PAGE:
Our top ten list of best full-frame camera starts just below, but we wanted to highlight a camera that, while it's not the the latest and greatest, we still think is a great buy. Sony's Alpha A7 II has since been replaced by the A7 III (which is in our top ten below), but is a great option if you're on a bit more of a budget, or you want to spend more money on lenses. Still available (as is the even more affordable Alpha A7), the A7 II includes a great 24.2MP full-frame sensor, a high-resolution electronic viewfinder and a very capable AF system. Handling isn't quite as refined though as the newer camera, but for the incredibly tempting price, this can be overlooked. You'll be hard pressed to find a better full-frame camera for your money.
- Read our in-depth Sony Alpha A7 II review
Nikon's Z6 is the newest camera here and jumps straight in at the top of our best full-frame mirrorless camera chart. It's our pick thanks for a brilliant blend of features, performance, handling and price. The 24.5MP sensor delivers beautiful results with great color reproduction and fine detail, while the 273-point AF system is more than up to the job. There's also an impressive 12fps burst shooting speed, sensibly laid out controls and a lovely large and bright electronic viewfinder. Existing Nikon user? The FTZ adapter means you'll be able to use your existing F mount lenses too (though check compatibility for older lenses). All this makes the Z6 a brilliant choice for the enthusiast photographer or pro photographer looking for a second body.
- Read our in-depth Nikon Z6 review
It may be pricey, but the Nikon D850 is the ultimate full-frame DSLR you can buy right now and possibly the most complete DSLR we've ever seen. A bold statement, but when you look at the spec, you can see why. The 45.4MP full-frame sensor delivers detail-rich images with brilliant dynamic range and excellent high ISO noise performance, while the advanced 153-point AF system is hard to beat. Add in 7fps burst shooting, a rock-solid build and refined handling and the D850 is pretty much at the top of its game for any subject you want to shoot. A brilliant piece of kit that won't disappoint.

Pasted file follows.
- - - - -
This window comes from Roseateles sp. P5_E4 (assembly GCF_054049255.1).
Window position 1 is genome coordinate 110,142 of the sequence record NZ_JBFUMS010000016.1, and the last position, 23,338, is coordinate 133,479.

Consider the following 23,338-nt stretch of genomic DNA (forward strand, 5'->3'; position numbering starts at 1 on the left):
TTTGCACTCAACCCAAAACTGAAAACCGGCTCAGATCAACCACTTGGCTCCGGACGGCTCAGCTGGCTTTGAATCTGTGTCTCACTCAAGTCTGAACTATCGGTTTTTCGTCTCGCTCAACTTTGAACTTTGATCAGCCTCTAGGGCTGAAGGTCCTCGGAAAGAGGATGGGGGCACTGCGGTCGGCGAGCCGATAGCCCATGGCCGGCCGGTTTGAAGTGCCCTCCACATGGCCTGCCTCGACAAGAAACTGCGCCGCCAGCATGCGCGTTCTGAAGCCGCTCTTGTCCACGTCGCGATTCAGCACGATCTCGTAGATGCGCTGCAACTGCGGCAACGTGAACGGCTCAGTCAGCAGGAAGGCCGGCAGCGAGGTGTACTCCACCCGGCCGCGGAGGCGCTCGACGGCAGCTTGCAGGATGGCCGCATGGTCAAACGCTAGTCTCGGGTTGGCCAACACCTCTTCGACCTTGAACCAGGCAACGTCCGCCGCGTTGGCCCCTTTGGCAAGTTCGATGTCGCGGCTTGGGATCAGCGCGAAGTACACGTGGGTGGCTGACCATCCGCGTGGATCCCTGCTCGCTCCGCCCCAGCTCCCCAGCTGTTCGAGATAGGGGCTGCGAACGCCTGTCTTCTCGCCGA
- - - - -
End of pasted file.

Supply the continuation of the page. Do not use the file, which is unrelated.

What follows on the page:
- Read our in-depth Nikon D850 review
The Alpha A7 III might be the entry-level full-frame camera in Sony's mirrorless range, but it's no poor relation. This is a brilliant camera for both enthusiasts and professionals thanks to the excellent 24.2MP full-frame sensor, advanced 693-point AF (borrowed from the flagship Alpha A9) and 10fps burst shooting should mean you'll never miss another shot. It can also shoot uncropped 4K video, features a very good 5-axis image stabilization system and high-resolution electronic viewfinder. Until recently, our pick of the 'entry-level' mirrorless cameras, but it's just been pipped by the Nikon Z6.
- Read our in-depth Sony Alpha A7 III review
Nikon's first full-frame mirrorless camera along with the Z6, the Z7 is triumph. As a first-generation camera we should expect the odd hiccup, but the Z7 has been crafted with consideration and it behaves far better than we should expect. A solid sensor, combined with effective image stabilization, together with a beautiful EVF, excellent handling, very competent AF performance and great response throughout form the bones of what make this camera such a pleasure to use. Nikon has smashed our expectations.
- Read our in-depth Nikon Z7 review
Like the look of the A7 III but want more pixels? Then the 42.2MP Alpha A7R III is the answer. Not only is the resolution double, but Sony's managed to keep the burst rate at 10fps. And while the 399-point AF system isn't quite as advanced at the 693-point system used in the Alpha A9 and A7 III, it's still performs brilliant - especially with the camera's EyeAF mode that locks onto your subjects eye. Like the Nikon D850 at the top of the list, the Alpha A7R III means you no longer have to sacrifice performance for resolution or vice versa. This is a camera that would be equally at home perched on a mountain as in a studio or shooting action.